We were dogsitting this weekend for Earl's niece's dog. She and her husband went to Philadelphia for the weekend and asked if we could drive up to let the dog out three times a day. We said we'd just bring the dog to our house. Her name is Hannah and she's a beautiful creamy cinnamon color with a tail that curls up and around. She's about two years old. She jumps a lot, which leaves her skinny. She's medium-sized, coming up to my knees and she's a mutt with a longish snout. Sounds simple enough, right? Well, three incidents convinced us that Hannah may be a danger. Here's where I need your advice. Do we tell Earl's niece that her dog is antisocial in hopes of protecting future children and visiting pets?
Tucker and I brought Hannah home and the cats immediately took to the high road, climbing on the mantel and window sills to avoid the dog. Hannah barked at the cats, but seemed much more interested in hanging with the humans.
Saturday morning, Earl and I walked down to the post office to mail a package to Grace. Then we stopped at Caribou Coffee. We couldn't take Hannah inside so we thought we'd stop by Sheila's house to warm up.
Sheila has a dog about the same size as Hannah, but her dog is named Little Ann. Little Ann did not seem too thrilled for Hannah to visit. They sniffed each other for a few minutes and Ann began to gather her toys so she didn't have to share them with Hannah. After a few minutes, Ann climbed up on the couch next to Sheila. As we talked, the dogs settled down. Then before we could move they were snarling, teeth bared then biting. We grabbed Hannah's collar and pulled her back. Our visit ended there until Sheila texted me that evening to say they discovered an inch-long gash on Ann's belly. Hannah had drawn blood.
The neighbors have a dog named Rocky. Medium-sized, but furrier and sturdier than Hannah. Hannah and Rocky met through the fence. They ran back and forth along the fence barking at each other. The neighbor suggested we bring Hannah over to play with Rocky. Earl took her over and the dogs ran and barked for a few minutes. Then snarling and biting ensued. The neighbor was yelling at the dogs and Earl was afraid Hannah would bite him. He dove into the dog pile, which happened to be in a rosebush, and pulled Hannah away from Rocky. Earl came away with a gash from the rosebush. Hannah had drawn blood again, although inadvertently this time.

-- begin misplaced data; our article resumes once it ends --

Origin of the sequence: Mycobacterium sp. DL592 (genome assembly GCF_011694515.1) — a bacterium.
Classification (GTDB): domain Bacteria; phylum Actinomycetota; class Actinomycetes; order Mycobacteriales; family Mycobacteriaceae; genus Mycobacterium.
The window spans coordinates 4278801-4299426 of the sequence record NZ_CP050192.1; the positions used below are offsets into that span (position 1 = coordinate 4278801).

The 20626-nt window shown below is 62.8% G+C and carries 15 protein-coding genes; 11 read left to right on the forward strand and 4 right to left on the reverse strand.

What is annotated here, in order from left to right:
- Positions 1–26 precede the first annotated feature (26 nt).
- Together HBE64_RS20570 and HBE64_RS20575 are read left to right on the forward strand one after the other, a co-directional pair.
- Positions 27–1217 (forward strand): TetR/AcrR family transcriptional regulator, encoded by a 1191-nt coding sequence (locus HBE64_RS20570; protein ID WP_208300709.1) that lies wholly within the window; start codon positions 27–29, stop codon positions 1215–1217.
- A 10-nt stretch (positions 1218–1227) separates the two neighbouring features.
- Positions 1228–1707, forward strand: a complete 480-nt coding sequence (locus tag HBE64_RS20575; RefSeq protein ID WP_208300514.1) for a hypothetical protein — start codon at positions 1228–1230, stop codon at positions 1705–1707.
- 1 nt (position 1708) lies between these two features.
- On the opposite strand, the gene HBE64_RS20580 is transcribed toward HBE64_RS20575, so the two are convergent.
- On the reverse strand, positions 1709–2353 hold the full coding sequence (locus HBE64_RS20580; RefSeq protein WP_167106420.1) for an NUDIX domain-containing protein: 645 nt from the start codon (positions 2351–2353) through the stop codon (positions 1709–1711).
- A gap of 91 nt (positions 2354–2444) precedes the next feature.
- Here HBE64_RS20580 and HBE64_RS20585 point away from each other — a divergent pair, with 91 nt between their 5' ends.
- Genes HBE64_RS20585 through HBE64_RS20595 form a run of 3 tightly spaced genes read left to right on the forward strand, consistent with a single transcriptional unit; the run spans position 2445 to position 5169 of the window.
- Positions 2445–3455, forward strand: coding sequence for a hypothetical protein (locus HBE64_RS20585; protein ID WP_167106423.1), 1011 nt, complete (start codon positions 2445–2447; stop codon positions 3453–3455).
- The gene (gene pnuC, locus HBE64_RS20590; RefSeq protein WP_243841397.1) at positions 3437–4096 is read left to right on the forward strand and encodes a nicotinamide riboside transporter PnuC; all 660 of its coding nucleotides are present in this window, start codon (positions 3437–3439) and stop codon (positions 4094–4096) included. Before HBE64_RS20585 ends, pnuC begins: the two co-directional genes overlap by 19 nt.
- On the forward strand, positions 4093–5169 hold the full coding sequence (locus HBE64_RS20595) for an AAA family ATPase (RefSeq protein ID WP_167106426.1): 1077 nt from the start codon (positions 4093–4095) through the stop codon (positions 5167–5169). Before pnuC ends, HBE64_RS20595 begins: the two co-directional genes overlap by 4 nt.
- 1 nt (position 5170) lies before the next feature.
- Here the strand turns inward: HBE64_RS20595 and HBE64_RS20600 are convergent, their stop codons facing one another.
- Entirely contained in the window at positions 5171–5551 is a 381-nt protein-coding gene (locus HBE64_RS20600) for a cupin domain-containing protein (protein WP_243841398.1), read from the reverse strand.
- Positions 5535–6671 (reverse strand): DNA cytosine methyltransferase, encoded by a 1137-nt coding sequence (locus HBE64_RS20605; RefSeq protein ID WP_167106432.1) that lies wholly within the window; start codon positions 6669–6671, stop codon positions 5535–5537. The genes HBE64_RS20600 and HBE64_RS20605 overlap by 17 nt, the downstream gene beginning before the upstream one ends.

Earl and I sat on the couch discussing the dog incidents. He suggested that Hannah is an alpha dog and tries to dominate even when she is on another dog's turf.
Tupi had climbed into my lap. Hannah came toward Tupi and got too close. Tupi reached out and swiped the dog's nose. He didn't draw blood or leave a mark, but Hannah yelped and jumped back then came toward me and Tupi with her teeth bared. Earl yelled. I mean really yelled and pulled the dog back.
Usually, when a dog gets swiped by a cat, it backs off. Hannah instead moved to attack.
We returned Hannah this afternoon, leaving her in her kennel in the family room before Earl's niece and husband flew home. She called and told me they were home and asked if everything went okay.
"It was fine," I said. "She didn't get along with the cats." We both laughed.
I know. Grace has already told me that they need to get busy socializing the dog before she gets older. But they're a young couple without kids and their dog is their baby. I especially didn't want to go into a litany of the dog's misbehavior when they were just off the plane.
So what do you think? Do I call them and non-chalantly give the details. Do I say I'm worried about the dog and go into details? Do I just let it go and refuse to keep the dog next time?
We always had kids climbing all over our dog. She knew she was at the bottom of the pecking order -- even under the cats. She barked a lot, but I don't remember her baring her teeth at anyone or another animal.
Is Hannah a danger to other animals or people, especially children? Do I tell the niece?
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